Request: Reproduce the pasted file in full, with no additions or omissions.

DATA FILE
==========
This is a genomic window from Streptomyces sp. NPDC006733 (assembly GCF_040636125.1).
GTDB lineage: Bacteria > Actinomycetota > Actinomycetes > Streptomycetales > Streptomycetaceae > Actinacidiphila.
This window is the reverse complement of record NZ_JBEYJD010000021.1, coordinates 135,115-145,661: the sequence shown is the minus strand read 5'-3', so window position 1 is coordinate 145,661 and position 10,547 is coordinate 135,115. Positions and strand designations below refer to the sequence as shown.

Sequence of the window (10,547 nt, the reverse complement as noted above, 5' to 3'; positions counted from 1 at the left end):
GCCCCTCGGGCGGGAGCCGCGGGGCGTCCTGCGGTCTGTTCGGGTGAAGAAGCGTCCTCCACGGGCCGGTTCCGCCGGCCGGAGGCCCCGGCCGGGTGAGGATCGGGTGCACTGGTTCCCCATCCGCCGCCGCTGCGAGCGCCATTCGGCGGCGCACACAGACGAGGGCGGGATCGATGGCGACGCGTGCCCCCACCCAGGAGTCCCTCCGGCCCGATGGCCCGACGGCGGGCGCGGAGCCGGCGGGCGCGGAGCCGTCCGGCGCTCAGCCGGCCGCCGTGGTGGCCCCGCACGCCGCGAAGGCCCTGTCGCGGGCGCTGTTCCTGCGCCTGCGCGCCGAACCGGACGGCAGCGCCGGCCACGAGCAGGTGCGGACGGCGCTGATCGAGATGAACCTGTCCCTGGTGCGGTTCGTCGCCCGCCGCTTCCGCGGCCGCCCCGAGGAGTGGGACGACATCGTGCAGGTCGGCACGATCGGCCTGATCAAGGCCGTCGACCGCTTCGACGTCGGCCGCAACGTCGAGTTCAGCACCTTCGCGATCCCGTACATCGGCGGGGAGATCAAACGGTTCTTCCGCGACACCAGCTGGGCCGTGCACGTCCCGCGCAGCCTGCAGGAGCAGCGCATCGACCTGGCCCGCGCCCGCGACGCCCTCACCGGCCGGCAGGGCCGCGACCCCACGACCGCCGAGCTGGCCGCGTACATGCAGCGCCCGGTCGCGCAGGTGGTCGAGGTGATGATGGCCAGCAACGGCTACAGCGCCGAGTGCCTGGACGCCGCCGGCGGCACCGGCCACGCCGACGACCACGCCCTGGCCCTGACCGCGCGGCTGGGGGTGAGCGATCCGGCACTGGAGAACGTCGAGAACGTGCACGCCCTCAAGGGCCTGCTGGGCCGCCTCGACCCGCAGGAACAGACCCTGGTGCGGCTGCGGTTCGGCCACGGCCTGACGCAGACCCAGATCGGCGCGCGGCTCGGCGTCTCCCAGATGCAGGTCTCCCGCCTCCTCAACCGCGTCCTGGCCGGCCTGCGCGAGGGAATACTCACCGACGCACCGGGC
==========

This is a genomic window from Streptomyces sp. NPDC006733 (assembly GCF_040636125.1).
GTDB lineage: Bacteria > Actinomycetota > Actinomycetes > Streptomycetales > Streptomycetaceae > Actinacidiphila.
This window is the reverse complement of record NZ_JBEYJD010000021.1, coordinates 135,115-145,661: the sequence shown is the minus strand read 5'-3', so window position 1 is coordinate 145,661 and position 10,547 is coordinate 135,115. Positions and strand designations below refer to the sequence as shown.

Sequence of the window (10,547 nt, the reverse complement as noted above, 5' to 3'; positions counted from 1 at the left end):
GCCCCTCGGGCGGGAGCCGCGGGGCGTCCTGCGGTCTGTTCGGGTGAAGAAGCGTCCTCCACGGGCCGGTTCCGCCGGCCGGAGGCCCCGGCCGGGTGAGGATCGGGTGCACTGGTTCCCCATCCGCCGCCGCTGCGAGCGCCATTCGGCGGCGCACACAGACGAGGGCGGGATCGATGGCGACGCGTGCCCCCACCCAGGAGTCCCTCCGGCCCGATGGCCCGACGGCGGGCGCGGAGCCGGCGGGCGCGGAGCCGTCCGGCGCTCAGCCGGCCGCCGTGGTGGCCCCGCACGCCGCGAAGGCCCTGTCGCGGGCGCTGTTCCTGCGCCTGCGCGCCGAACCGGACGGCAGCGCCGGCCACGAGCAGGTGCGGACGGCGCTGATCGAGATGAACCTGTCCCTGGTGCGGTTCGTCGCCCGCCGCTTCCGCGGCCGCCCCGAGGAGTGGGACGACATCGTGCAGGTCGGCACGATCGGCCTGATCAAGGCCGTCGACCGCTTCGACGTCGGCCGCAACGTCGAGTTCAGCACCTTCGCGATCCCGTACATCGGCGGGGAGATCAAACGGTTCTTCCGCGACACCAGCTGGGCCGTGCACGTCCCGCGCAGCCTGCAGGAGCAGCGCATCGACCTGGCCCGCGCCCGCGACGCCCTCACCGGCCGGCAGGGCCGCGACCCCACGACCGCCGAGCTGGCCGCGTACATGCAGCGCCCGGTCGCGCAGGTGGTCGAGGTGATGATGGCCAGCAACGGCTACAGCGCCGAGTGCCTGGACGCCGCCGGCGGCACCGGCCACGCCGACGACCACGCCCTGGCCCTGACCGCGCGGCTGGGGGTGAGCGATCCGGCACTGGAGAACGTCGAGAACGTGCACGCCCTCAAGGGCCTGCTGGGCCGCCTCGACCCGCAGGAACAGACCCTGGTGCGGCTGCGGTTCGGCCACGGCCTGACGCAGACCCAGATCGGCGCGCGGCTCGGCGTCTCCCAGATGCAGGTCTCCCGCCTCCTCAACCGCGTCCTGGCCGGCCTGCGCGAGGGAATACTCACCGACGCACCGGGC